Category Archives: Primates

#2016Highlights Month-by-Month: Part 2

Contrary to the sense of things at the end with the triumph of he-who-shall-not-be-named and the demise of so many beloved friends and celebrities, 2016 was actually a banner friggin’ year for some of us personally, as I began addressing … Continue reading

Posted in American Anthropological Association, Biological Anthropology, Biological Anthropology Section of AAA, Christopher Lynn, Mid-Atlantic Bioanthropology Interest Group, Primates, Thanksgiving | Tagged , , , , , , , , , , , , , , , , , | Comments Off on #2016Highlights Month-by-Month: Part 2

“Anthropologists finally crack the interspecies linguistic barrier…

 

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2012’s Cheap Thrills thru Evolution in Review

I sit in Highland, NY at my in-laws’ watching crappy bowl games (Rutgers v. Va Tech, can either of you find an offense?), reading a cool manuscript draft about psychoneuroimmunological disparity in monastic cemetery remains for my friend Sharon DeWitte, & … Continue reading

Posted in Anthropology, Archaeology, Biological Anthropology, Evolution and Psychology, Evolution in Higher Education, Evolutionary Medicine, Mating and Sexuality, Paleontology, Primates | Tagged , , , , , , , , , , | 3 Comments

Notes on Improving a Graduate-Level Course in the Principles of Physical Anthropology

This semester I redesigned the graduate-level physical anthropology course I teach.  Last time around (which was the first time teaching a full-on grad course for me), I taught it as a seminar, based largely around my predecessor Professor Emeritus Jim Bindon‘s … Continue reading

Posted in Activities, Anthropology, Biological Anthropology, Evolution in Higher Education, Evolution in the Classroom, Primates | Tagged , , , , , , , | Comments Off on Notes on Improving a Graduate-Level Course in the Principles of Physical Anthropology

Remembering Brent Colyer: Serotonin, Alcoholism, & Evolution

I am beginning the writing of this on Saturday, December 8, around 11:30PM.  A week ago & a few hours earlier, I was agitating over six lead changes as I watched Bama ultimately beat Georgia in the SEC college football … Continue reading

Posted in Biological Anthropology, Evolution and Biology, Genetics, Primates, Variation | Tagged , , , , , , , , , , , , , , , | 3 Comments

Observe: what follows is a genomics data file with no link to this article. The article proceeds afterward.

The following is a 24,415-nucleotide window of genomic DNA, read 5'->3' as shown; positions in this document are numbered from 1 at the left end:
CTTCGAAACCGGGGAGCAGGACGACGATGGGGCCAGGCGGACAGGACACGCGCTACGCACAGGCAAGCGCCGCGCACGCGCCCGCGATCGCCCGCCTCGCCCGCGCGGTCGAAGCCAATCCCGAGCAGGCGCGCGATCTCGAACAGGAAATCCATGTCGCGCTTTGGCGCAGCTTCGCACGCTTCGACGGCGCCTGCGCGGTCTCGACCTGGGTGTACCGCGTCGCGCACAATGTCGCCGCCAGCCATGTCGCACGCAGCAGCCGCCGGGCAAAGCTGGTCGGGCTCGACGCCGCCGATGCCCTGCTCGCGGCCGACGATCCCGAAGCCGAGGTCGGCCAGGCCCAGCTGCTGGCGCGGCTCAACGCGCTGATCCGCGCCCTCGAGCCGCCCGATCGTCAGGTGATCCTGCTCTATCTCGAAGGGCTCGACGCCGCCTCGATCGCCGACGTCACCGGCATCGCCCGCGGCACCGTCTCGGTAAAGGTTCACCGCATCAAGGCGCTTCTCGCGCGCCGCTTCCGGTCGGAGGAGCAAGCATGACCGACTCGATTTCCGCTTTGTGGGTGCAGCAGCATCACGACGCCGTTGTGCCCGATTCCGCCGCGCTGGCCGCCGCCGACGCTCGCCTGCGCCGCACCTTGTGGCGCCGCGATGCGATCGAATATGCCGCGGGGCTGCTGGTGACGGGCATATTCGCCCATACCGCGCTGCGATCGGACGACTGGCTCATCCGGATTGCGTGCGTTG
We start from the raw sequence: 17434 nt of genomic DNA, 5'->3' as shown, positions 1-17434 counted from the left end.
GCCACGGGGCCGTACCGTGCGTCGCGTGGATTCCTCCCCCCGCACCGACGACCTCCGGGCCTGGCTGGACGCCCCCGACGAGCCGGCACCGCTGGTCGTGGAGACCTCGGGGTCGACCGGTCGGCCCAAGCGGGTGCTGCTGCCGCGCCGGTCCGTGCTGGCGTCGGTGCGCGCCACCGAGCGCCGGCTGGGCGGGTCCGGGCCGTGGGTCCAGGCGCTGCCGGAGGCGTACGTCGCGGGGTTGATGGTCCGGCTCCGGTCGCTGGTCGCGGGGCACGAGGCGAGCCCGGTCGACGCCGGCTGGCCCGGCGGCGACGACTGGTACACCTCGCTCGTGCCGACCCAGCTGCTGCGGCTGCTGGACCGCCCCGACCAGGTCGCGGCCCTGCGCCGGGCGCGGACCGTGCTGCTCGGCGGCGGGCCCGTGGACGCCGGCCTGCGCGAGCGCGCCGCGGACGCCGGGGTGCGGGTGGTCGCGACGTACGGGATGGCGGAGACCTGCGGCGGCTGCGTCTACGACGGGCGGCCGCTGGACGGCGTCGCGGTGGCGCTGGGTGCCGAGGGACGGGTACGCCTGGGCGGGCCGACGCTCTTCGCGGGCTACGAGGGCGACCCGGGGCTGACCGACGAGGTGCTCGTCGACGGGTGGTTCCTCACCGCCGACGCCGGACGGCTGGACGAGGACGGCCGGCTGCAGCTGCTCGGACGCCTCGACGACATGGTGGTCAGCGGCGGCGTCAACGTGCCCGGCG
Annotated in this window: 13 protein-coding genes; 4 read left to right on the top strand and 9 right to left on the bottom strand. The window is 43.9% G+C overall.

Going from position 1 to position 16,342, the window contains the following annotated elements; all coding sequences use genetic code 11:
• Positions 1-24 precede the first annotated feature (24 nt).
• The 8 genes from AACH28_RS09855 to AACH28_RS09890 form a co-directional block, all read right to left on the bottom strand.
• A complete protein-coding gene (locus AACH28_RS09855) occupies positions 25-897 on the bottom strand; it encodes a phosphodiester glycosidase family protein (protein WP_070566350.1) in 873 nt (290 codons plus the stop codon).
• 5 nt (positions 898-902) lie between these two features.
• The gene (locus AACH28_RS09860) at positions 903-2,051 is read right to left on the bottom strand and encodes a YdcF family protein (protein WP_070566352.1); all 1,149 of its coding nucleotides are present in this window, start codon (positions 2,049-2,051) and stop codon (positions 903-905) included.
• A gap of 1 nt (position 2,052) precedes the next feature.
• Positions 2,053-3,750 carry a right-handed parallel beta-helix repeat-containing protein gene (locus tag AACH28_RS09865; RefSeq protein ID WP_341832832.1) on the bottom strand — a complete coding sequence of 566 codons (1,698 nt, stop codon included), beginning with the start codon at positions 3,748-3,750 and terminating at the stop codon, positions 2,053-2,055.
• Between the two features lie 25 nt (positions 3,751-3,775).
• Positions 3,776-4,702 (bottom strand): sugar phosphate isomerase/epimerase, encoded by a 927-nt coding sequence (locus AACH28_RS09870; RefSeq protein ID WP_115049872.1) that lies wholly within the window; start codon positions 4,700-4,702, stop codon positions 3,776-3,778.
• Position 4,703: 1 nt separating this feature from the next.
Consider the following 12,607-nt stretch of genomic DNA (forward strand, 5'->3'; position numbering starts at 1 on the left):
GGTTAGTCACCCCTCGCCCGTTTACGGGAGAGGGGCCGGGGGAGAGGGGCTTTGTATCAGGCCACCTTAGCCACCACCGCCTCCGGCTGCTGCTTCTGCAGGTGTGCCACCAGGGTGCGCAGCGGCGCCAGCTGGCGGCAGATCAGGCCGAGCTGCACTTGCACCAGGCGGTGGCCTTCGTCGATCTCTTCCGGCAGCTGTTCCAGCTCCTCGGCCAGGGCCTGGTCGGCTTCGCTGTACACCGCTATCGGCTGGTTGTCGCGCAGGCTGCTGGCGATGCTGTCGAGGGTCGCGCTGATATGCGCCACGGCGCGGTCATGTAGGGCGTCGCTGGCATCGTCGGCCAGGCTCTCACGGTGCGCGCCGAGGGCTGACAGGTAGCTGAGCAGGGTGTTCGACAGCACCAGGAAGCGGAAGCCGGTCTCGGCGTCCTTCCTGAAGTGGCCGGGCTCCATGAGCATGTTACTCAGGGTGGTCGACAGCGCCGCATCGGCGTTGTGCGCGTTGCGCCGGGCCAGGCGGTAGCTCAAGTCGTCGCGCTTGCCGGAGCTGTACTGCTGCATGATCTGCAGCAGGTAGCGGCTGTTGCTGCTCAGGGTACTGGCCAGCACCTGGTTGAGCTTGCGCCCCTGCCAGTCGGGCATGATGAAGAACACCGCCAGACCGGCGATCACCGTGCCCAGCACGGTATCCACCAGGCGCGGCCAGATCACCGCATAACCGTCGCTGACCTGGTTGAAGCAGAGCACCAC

Graded-Signal Sexual Swellings as Self-Deception?

The graded signal hypothesis suggests that sexual swellings in primates represent the probability of ovulation.  Based on this model, in male philopatric species, dominant males find it most cost-effective to guard females at the height of ovulation based on the … Continue reading

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The Campfire as a Social Nexus

Wrangham (2009) & McClenon (2006) describe the campfire in evolutionary history as something like a social nexus. Wrangham says it’s where hominids came to & learned to tolerate each other. McClenon says it’s where hominids developed their relaxation skills, by … Continue reading

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Simian HIV Research at UAB

Take note medical anthropology students interested in primatology! From National Geographic, October 2010: That tube and others like it, representing one fecal sample every month from as many chimps as possible, were destined for the laboratory of Beatrice Hahn at … Continue reading

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HBES 2012 Roundup 2: Brian Hare’s Chimp/Bonobo Cognition Plenary, Mommy Brain Fogs, & Baba Brinkman Evolution Raps

Friday’s HBES meetings started with a plenary by anthropologist Brian Hare from Duke. Let me just say that I like the starting days with plenaries. No presenters have to “pay dues” with crappy earlier spots that everyone sleeps through. People … Continue reading

Posted in Anthropology, Evolution and Biology, Evolution and Psychology, Evolutionary Medicine, Mating and Sexuality, Primates | Tagged , , , , , , , , , | 3 Comments

Penis Diversity is our Business

Actually, penis diversity is not our business. In fact, one of the student evaluations for the Anthropology of Sex course I taught this past semester said I talked too much about animal diversity & not enough about humans. I’m not sure … Continue reading

Posted in Adaptation, Anthropology, Biological Anthropology, Evolution in the Classroom, Mating and Sexuality, Primates | Tagged , , , , | 10 Comments